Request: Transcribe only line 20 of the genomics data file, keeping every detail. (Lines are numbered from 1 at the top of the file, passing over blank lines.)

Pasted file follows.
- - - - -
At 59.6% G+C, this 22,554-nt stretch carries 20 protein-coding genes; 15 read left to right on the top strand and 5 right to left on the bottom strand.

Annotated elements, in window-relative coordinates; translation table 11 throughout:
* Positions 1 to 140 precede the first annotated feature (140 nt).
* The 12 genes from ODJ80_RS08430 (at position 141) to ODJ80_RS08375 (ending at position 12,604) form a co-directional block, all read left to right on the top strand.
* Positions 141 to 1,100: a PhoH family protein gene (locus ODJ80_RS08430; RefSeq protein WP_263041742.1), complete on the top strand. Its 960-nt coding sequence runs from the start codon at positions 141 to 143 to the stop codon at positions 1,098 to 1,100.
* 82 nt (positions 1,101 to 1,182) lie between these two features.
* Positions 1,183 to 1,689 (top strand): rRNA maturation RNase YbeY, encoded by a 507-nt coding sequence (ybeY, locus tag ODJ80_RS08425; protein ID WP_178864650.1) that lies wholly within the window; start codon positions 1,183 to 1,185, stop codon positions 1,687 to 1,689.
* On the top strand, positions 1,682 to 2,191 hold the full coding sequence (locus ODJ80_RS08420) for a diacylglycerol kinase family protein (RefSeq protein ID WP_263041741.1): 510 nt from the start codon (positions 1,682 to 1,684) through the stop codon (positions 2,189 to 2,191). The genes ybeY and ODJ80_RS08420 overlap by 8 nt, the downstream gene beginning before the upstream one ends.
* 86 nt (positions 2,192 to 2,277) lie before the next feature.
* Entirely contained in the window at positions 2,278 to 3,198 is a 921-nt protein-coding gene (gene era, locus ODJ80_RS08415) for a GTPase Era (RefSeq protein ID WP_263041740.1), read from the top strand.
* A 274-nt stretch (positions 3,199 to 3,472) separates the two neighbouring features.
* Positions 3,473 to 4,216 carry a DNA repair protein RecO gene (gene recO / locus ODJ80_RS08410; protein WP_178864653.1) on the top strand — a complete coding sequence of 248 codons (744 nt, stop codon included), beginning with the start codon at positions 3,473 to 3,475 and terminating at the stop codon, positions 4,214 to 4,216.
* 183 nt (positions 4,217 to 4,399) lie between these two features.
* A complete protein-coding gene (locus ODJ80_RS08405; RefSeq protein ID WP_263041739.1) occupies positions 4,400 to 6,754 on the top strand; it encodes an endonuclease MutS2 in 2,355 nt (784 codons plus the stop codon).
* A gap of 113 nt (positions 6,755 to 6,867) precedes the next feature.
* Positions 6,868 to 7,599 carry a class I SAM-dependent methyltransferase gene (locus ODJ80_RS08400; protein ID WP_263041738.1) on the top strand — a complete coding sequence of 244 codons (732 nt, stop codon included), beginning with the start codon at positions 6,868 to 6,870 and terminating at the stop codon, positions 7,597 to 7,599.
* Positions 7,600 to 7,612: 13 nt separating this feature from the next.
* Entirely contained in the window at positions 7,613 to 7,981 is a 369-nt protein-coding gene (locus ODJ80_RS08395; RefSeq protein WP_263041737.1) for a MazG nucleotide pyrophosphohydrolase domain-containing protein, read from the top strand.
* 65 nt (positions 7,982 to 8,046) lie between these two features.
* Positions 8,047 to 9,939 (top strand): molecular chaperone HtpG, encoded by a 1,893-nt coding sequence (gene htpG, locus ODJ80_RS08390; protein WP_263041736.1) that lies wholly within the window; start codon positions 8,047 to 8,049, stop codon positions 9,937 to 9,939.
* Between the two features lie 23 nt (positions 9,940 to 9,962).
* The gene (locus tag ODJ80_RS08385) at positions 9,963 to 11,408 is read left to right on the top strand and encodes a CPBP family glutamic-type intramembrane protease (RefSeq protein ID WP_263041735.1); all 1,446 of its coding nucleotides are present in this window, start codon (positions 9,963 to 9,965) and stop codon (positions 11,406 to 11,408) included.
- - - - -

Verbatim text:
* Positions 8,047 to 9,939 (top strand): molecular chaperone HtpG, encoded by a 1,893-nt coding sequence (gene htpG, locus ODJ80_RS08390; protein WP_263041736.1) that lies wholly within the window; start codon positions 8,047 to 8,049, stop codon positions 9,937 to 9,939.